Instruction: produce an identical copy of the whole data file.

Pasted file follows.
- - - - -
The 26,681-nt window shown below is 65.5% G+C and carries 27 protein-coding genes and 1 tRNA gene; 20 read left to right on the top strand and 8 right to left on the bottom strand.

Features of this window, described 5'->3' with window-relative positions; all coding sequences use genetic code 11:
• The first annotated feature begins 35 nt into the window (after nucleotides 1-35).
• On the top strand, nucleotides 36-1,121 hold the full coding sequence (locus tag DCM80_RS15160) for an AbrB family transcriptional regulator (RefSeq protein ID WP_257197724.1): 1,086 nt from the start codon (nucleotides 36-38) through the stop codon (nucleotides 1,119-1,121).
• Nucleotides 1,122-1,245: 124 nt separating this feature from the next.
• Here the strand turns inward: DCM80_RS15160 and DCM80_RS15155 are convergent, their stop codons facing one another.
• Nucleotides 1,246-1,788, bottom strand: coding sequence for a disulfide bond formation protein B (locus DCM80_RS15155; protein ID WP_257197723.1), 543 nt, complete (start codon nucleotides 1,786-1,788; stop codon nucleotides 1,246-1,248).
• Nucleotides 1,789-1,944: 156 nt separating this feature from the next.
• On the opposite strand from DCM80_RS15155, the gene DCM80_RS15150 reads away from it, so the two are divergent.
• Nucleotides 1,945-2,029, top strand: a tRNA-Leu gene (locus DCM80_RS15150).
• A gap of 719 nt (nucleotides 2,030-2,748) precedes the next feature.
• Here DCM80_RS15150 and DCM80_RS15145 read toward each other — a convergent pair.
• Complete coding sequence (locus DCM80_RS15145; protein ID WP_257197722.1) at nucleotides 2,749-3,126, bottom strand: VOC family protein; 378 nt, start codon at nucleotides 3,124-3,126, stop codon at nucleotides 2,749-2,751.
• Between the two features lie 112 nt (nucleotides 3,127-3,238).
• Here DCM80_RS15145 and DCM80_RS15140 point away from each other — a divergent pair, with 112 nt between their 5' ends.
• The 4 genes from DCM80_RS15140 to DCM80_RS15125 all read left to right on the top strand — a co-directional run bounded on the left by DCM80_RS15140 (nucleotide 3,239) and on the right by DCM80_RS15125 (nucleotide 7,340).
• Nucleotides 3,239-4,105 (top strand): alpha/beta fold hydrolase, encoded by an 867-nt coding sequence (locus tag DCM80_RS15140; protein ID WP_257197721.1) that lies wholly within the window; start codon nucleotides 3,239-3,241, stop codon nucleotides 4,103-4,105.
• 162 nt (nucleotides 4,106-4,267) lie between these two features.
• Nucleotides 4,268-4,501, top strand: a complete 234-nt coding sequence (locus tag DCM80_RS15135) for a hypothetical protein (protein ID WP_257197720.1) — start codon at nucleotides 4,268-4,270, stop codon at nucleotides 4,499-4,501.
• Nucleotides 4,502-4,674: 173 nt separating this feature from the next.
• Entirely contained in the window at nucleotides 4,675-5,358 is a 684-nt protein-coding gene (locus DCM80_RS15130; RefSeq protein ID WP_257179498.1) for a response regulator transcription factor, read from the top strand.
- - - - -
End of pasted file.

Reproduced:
The 26,681-nt window shown below is 65.5% G+C and carries 27 protein-coding genes and 1 tRNA gene; 20 read left to right on the top strand and 8 right to left on the bottom strand.

Features of this window, described 5'->3' with window-relative positions; all coding sequences use genetic code 11:
• The first annotated feature begins 35 nt into the window (after nucleotides 1-35).
• On the top strand, nucleotides 36-1,121 hold the full coding sequence (locus tag DCM80_RS15160) for an AbrB family transcriptional regulator (RefSeq protein ID WP_257197724.1): 1,086 nt from the start codon (nucleotides 36-38) through the stop codon (nucleotides 1,119-1,121).
• Nucleotides 1,122-1,245: 124 nt separating this feature from the next.
• Here the strand turns inward: DCM80_RS15160 and DCM80_RS15155 are convergent, their stop codons facing one another.
• Nucleotides 1,246-1,788, bottom strand: coding sequence for a disulfide bond formation protein B (locus DCM80_RS15155; protein ID WP_257197723.1), 543 nt, complete (start codon nucleotides 1,786-1,788; stop codon nucleotides 1,246-1,248).
• Nucleotides 1,789-1,944: 156 nt separating this feature from the next.
• On the opposite strand from DCM80_RS15155, the gene DCM80_RS15150 reads away from it, so the two are divergent.
• Nucleotides 1,945-2,029, top strand: a tRNA-Leu gene (locus DCM80_RS15150).
• A gap of 719 nt (nucleotides 2,030-2,748) precedes the next feature.
• Here DCM80_RS15150 and DCM80_RS15145 read toward each other — a convergent pair.
• Complete coding sequence (locus DCM80_RS15145; protein ID WP_257197722.1) at nucleotides 2,749-3,126, bottom strand: VOC family protein; 378 nt, start codon at nucleotides 3,124-3,126, stop codon at nucleotides 2,749-2,751.
• Between the two features lie 112 nt (nucleotides 3,127-3,238).
• Here DCM80_RS15145 and DCM80_RS15140 point away from each other — a divergent pair, with 112 nt between their 5' ends.
• The 4 genes from DCM80_RS15140 to DCM80_RS15125 all read left to right on the top strand — a co-directional run bounded on the left by DCM80_RS15140 (nucleotide 3,239) and on the right by DCM80_RS15125 (nucleotide 7,340).
• Nucleotides 3,239-4,105 (top strand): alpha/beta fold hydrolase, encoded by an 867-nt coding sequence (locus tag DCM80_RS15140; protein ID WP_257197721.1) that lies wholly within the window; start codon nucleotides 3,239-3,241, stop codon nucleotides 4,103-4,105.
• 162 nt (nucleotides 4,106-4,267) lie between these two features.
• Nucleotides 4,268-4,501, top strand: a complete 234-nt coding sequence (locus tag DCM80_RS15135) for a hypothetical protein (protein ID WP_257197720.1) — start codon at nucleotides 4,268-4,270, stop codon at nucleotides 4,499-4,501.
• Nucleotides 4,502-4,674: 173 nt separating this feature from the next.
• Entirely contained in the window at nucleotides 4,675-5,358 is a 684-nt protein-coding gene (locus DCM80_RS15130; RefSeq protein ID WP_257179498.1) for a response regulator transcription factor, read from the top strand.